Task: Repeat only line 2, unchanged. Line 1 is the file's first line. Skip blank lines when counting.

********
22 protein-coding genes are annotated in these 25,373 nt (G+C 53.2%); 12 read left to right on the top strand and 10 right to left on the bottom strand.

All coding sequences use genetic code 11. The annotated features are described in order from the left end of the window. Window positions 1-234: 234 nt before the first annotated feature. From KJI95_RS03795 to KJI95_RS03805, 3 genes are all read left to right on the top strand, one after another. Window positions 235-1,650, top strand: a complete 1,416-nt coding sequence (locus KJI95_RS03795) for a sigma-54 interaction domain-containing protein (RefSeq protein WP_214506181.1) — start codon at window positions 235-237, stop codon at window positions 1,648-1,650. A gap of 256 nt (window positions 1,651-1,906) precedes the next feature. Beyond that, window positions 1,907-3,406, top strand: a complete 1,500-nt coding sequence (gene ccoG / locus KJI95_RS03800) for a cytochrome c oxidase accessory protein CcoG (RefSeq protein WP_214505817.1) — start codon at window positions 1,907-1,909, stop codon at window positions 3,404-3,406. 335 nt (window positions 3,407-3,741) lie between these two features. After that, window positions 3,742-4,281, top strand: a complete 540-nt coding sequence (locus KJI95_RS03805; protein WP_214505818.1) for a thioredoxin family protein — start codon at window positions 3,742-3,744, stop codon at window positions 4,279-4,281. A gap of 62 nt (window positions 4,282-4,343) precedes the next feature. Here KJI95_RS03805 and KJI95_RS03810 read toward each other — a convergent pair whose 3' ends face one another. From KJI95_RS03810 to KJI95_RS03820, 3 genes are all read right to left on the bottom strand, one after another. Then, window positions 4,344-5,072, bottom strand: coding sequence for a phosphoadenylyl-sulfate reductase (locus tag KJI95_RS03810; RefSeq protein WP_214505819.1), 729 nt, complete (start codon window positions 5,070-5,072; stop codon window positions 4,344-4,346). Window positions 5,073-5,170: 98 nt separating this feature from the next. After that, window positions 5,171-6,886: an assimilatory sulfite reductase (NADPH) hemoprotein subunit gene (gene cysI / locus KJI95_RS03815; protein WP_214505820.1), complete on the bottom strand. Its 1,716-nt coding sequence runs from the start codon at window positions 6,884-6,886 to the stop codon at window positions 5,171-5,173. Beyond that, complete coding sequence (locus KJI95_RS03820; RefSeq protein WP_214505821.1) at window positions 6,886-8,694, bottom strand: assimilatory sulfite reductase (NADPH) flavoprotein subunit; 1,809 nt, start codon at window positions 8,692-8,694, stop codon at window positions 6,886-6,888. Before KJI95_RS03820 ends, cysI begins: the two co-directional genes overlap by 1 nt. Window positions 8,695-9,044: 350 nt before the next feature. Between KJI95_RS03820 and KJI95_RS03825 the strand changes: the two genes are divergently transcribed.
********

All coding sequences use genetic code 11. The annotated features are described in order from the left end of the window. Window positions 1-234: 234 nt before the first annotated feature. From KJI95_RS03795 to KJI95_RS03805, 3 genes are all read left to right on the top strand, one after another. Window positions 235-1,650, top strand: a complete 1,416-nt coding sequence (locus KJI95_RS03795) for a sigma-54 interaction domain-containing protein (RefSeq protein WP_214506181.1) — start codon at window positions 235-237, stop codon at window positions 1,648-1,650. A gap of 256 nt (window positions 1,651-1,906) precedes the next feature. Beyond that, window positions 1,907-3,406, top strand: a complete 1,500-nt coding sequence (gene ccoG / locus KJI95_RS03800) for a cytochrome c oxidase accessory protein CcoG (RefSeq protein WP_214505817.1) — start codon at window positions 1,907-1,909, stop codon at window positions 3,404-3,406. 335 nt (window positions 3,407-3,741) lie between these two features. After that, window positions 3,742-4,281, top strand: a complete 540-nt coding sequence (locus KJI95_RS03805; protein WP_214505818.1) for a thioredoxin family protein — start codon at window positions 3,742-3,744, stop codon at window positions 4,279-4,281. A gap of 62 nt (window positions 4,282-4,343) precedes the next feature. Here KJI95_RS03805 and KJI95_RS03810 read toward each other — a convergent pair whose 3' ends face one another. From KJI95_RS03810 to KJI95_RS03820, 3 genes are all read right to left on the bottom strand, one after another. Then, window positions 4,344-5,072, bottom strand: coding sequence for a phosphoadenylyl-sulfate reductase (locus tag KJI95_RS03810; RefSeq protein WP_214505819.1), 729 nt, complete (start codon window positions 5,070-5,072; stop codon window positions 4,344-4,346). Window positions 5,073-5,170: 98 nt separating this feature from the next. After that, window positions 5,171-6,886: an assimilatory sulfite reductase (NADPH) hemoprotein subunit gene (gene cysI / locus KJI95_RS03815; protein WP_214505820.1), complete on the bottom strand. Its 1,716-nt coding sequence runs from the start codon at window positions 6,884-6,886 to the stop codon at window positions 5,171-5,173. Beyond that, complete coding sequence (locus KJI95_RS03820; RefSeq protein WP_214505821.1) at window positions 6,886-8,694, bottom strand: assimilatory sulfite reductase (NADPH) flavoprotein subunit; 1,809 nt, start codon at window positions 8,692-8,694, stop codon at window positions 6,886-6,888. Before KJI95_RS03820 ends, cysI begins: the two co-directional genes overlap by 1 nt. Window positions 8,695-9,044: 350 nt before the next feature. Between KJI95_RS03820 and KJI95_RS03825 the strand changes: the two genes are divergently transcribed.